Five patriotic Americans gave up their life for their country this weekend in Afghanistan but their grieving families got two calls from a “grateful nation.” They learned in the second call that since Republicans shut down the government the death benefits they are entitled to can not be paid until the government is funded once again. Normally those funds are wired within 24 hours.
That means the grieving families will not get the funds to fly to Dover to greet the flag draped coffins of their departed loved ones. It means they will not have the money to make funeral arrangements. It means there will be no money to replace the paycheck their family depends on.
"Washington may be shut down, but it's still asking people to go to war,” said Gayle Tzemach Lemmon of the Council on Foreign Relations. “When people realize that they can serve and fight for their country, but that their families will get an I.O.U. until the shutdown is over, I think they're just shocked."
Put yourself in the shoes of a U.S. soldier in the war theater or in harms way like the Seals who undertook two dangerous missions over the weekend. What do you think goes through their minds knowing that if the worst thing happens, their families are left holding the bag while Congressmen enjoy their lives of comfort? This is very bad for morale.
A national disgrace: Congress gets paid
What makes this absolutely outrageous and disgraceful is that Congress is paying itself but won’t pay the families of our fallen warriors. Some Congressmen and President Obama have forgone their pay during the shutdown, but most Congressmen, including many of the Republicans behind the shutdown, are happily collecting their paychecks and travel perks.
There is more to supporting our troops than bumper stickers and American flag pins on a Congressman’s lapel
The House passed a bill to retroactively pay military and federal workers after the government re-opens, but it did nothing for families of those in active duty defending our country. No Congress has ever shutdown the government in a time of war except the Boehner led Republican House of Representatives.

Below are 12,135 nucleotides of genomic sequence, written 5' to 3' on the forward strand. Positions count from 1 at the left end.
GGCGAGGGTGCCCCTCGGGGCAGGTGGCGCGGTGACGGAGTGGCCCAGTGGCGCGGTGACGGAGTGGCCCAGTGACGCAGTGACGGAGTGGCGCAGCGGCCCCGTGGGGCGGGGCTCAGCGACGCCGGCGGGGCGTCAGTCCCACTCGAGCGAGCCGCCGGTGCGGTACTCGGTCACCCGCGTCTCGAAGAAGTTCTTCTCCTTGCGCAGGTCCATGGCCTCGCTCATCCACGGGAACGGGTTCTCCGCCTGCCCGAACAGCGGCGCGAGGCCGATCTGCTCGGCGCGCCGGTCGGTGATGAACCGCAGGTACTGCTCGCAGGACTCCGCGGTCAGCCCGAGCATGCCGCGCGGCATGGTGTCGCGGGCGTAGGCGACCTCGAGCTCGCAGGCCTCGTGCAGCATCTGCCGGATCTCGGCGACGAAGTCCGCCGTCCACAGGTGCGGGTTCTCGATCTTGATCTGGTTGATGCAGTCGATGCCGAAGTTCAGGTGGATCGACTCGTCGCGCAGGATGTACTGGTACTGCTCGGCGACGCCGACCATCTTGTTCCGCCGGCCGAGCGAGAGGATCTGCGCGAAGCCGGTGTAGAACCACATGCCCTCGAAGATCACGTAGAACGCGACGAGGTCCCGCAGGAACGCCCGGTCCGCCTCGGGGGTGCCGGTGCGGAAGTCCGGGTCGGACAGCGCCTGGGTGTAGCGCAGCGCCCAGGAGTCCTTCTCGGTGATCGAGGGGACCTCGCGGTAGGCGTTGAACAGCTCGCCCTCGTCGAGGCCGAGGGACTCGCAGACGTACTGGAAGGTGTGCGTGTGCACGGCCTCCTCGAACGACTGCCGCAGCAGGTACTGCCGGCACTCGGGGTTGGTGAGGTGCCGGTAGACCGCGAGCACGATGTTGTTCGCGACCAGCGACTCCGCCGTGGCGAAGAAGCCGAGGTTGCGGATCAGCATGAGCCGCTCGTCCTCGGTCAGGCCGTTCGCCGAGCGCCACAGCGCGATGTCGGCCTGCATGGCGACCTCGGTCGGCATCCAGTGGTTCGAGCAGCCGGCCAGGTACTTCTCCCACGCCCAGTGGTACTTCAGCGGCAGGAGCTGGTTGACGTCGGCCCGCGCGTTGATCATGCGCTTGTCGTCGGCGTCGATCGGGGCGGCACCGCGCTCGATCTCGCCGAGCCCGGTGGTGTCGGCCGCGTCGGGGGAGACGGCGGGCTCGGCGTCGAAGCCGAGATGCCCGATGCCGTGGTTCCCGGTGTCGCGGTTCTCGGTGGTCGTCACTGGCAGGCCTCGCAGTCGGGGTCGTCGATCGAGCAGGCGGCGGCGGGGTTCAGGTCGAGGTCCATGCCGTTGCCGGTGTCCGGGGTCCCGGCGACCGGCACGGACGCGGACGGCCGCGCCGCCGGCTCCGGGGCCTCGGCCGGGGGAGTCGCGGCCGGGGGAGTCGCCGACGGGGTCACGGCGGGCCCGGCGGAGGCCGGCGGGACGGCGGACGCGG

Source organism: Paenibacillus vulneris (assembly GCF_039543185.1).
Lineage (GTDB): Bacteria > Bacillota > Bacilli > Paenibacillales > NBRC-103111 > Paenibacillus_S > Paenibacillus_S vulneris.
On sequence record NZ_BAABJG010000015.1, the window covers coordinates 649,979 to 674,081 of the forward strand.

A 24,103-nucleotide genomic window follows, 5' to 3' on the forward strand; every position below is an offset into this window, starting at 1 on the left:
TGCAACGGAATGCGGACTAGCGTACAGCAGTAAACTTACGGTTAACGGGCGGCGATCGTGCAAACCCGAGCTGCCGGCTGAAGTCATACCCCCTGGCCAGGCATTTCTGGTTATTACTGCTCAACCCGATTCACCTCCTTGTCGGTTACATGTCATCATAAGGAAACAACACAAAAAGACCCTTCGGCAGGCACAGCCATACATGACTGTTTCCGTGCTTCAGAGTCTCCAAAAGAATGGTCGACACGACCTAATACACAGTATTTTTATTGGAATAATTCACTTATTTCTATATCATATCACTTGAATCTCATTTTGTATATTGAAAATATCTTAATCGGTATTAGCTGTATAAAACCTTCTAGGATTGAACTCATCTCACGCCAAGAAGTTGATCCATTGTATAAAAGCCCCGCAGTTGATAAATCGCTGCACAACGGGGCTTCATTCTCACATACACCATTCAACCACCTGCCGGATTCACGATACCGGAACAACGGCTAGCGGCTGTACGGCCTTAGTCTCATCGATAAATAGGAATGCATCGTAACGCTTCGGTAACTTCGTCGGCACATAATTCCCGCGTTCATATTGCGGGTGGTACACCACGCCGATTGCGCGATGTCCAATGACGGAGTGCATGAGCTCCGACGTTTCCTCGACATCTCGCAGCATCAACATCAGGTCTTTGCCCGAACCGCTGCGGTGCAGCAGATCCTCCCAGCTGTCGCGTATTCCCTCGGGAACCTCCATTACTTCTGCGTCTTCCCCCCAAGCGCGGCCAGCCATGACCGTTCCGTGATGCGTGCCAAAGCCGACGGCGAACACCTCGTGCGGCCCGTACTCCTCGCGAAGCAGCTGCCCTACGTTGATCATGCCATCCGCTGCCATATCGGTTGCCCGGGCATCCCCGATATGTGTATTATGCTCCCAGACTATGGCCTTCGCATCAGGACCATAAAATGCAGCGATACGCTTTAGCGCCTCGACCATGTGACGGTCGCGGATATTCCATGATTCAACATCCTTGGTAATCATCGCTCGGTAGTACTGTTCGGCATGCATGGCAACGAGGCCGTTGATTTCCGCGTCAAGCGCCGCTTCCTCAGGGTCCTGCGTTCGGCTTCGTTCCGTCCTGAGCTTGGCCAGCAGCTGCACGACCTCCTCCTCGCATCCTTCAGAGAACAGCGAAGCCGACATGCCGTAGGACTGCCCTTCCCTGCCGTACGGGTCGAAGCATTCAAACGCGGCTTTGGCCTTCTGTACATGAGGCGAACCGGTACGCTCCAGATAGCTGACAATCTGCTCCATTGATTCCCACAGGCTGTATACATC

Elections have consequences.
The Pentagon is scrambling to find a way to fix the problem today. Perhaps Congress could pass a bill to do that. However, Republicans in the Senate are holding up the bill the House passed giving furloughed workers and contractors their back pay. The Secretary of Defense Secretary called all DOD workers back to the job after the House passed the bill. However, passage in the Senate is now in doubt.
Texas Senator John Cornyn, Senate Minority Whip told reporters Monday that it would be “premature” to move on a standalone guarantee of back pay for federal workers without addressing other elements of the government shutdown.
“I think it’s really premature to be dealing with that until we deal with the underlying problem,” the Texas Republican said. “We’ve offered a number of bills to try to alleviate some of the hardship, and … they’ve been swatted down out of hand.”
The bottom line is Cornyn, trying to not be outdone by his fellow Texan Ted Cruz, wants to kill the bill to give federal workers back pay unless he can add the same poison pill amendments that have kept the government closed. Cornyn does not need to worry about back pay because Congress pays itself.
Maine Republican Sen. Susan Collins expressed disappointment at her fellow Republican’s posturing that means the federal worker back pay measure might not be expedited.
“I think that’s unfortunate. I think it would be very reassuring to constituents across the country who are out of work through no fault of their own if they at least knew that they were going to receive retroactive pay, since what this represents is not a failure on their part, but a failure on the part of Congress and the White House,” Collins said.
Americans need to express their outrage to Congress, particularly House Republicans, demanding that they open up the government today so no more families of wounded warriors are put in this position. They should also demand a refund from Congressmen for the pay they received during the shutdown.